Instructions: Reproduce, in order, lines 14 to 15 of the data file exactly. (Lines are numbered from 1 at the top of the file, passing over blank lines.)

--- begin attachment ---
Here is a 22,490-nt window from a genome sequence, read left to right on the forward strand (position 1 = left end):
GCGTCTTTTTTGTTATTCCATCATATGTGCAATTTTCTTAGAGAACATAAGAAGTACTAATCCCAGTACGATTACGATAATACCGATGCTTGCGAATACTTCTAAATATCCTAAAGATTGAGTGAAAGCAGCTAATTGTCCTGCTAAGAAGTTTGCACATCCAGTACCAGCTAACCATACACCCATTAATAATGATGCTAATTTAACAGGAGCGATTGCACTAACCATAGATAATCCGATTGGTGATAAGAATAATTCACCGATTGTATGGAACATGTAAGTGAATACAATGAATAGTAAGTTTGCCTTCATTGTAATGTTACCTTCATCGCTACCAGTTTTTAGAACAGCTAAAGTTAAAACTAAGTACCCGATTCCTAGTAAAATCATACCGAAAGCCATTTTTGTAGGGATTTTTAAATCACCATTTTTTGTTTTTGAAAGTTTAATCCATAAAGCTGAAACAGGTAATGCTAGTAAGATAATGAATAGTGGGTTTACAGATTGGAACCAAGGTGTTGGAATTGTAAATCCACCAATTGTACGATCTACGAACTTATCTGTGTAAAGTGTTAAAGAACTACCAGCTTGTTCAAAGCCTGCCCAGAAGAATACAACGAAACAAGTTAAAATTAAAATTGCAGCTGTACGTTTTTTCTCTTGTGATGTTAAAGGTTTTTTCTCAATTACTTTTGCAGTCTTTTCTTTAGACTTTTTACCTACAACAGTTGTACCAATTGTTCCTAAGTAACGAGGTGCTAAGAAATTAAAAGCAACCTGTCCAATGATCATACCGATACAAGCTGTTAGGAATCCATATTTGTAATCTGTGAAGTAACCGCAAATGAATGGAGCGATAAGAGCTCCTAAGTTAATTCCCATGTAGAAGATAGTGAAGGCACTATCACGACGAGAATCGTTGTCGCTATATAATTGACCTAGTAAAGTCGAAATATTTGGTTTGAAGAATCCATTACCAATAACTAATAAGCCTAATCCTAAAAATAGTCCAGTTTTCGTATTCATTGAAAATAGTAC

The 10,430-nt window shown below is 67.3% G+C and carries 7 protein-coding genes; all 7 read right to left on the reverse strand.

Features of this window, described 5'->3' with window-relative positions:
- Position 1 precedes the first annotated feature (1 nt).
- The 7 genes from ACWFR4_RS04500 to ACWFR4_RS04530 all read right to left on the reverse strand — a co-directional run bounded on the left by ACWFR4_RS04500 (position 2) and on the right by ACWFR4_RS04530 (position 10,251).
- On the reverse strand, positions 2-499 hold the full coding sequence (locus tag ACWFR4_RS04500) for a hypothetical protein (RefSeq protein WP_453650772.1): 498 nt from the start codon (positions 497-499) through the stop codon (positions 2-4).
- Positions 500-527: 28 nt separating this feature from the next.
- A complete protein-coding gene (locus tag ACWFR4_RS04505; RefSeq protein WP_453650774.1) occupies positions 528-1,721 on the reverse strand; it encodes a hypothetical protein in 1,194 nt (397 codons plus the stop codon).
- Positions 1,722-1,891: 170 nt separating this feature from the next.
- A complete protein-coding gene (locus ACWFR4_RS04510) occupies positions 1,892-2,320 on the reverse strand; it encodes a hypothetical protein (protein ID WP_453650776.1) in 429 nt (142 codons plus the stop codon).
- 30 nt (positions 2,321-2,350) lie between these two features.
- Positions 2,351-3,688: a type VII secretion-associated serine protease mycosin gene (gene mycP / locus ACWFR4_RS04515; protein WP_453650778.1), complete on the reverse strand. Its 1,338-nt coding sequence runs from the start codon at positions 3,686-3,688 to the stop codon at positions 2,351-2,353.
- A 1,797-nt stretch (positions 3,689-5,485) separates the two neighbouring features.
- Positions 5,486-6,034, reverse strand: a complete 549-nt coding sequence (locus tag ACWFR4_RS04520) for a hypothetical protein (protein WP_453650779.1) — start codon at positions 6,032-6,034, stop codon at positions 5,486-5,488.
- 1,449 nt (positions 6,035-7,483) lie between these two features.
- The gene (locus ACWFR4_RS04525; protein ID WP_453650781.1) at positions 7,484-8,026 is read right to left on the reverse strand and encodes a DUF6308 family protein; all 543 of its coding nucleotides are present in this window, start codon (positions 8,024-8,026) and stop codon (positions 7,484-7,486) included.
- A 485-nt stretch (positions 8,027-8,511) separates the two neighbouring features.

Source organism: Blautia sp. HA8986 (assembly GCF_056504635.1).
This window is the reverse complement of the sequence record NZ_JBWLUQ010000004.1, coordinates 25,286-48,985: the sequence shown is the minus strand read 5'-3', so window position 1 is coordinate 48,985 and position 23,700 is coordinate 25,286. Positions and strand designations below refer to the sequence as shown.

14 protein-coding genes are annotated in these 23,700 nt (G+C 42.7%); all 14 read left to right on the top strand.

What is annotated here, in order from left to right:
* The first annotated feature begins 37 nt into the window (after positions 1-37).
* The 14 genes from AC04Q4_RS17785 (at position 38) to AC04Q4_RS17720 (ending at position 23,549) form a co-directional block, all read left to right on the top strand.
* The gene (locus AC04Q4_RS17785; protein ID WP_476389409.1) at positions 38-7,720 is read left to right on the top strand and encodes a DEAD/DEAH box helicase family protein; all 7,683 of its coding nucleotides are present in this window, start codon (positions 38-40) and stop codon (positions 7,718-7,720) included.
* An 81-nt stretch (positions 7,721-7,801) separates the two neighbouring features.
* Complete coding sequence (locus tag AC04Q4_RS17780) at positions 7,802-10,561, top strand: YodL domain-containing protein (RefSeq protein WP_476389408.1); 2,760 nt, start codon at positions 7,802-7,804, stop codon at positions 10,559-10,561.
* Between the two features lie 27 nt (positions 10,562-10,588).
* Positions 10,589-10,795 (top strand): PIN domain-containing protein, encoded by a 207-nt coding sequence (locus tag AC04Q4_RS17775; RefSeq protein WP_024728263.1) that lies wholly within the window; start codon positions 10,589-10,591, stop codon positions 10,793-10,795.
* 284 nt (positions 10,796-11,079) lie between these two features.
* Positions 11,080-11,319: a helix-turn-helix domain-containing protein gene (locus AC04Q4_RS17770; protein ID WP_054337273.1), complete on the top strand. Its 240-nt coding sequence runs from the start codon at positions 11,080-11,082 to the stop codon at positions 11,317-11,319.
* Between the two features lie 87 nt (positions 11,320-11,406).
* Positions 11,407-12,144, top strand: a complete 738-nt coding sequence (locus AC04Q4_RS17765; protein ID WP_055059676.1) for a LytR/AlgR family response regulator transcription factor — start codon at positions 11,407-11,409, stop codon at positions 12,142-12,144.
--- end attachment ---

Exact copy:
- A 1,797-nt stretch (positions 3,689-5,485) separates the two neighbouring features.
- Positions 5,486-6,034, reverse strand: a complete 549-nt coding sequence (locus tag ACWFR4_RS04520) for a hypothetical protein (protein WP_453650779.1) — start codon at positions 6,032-6,034, stop codon at positions 5,486-5,488.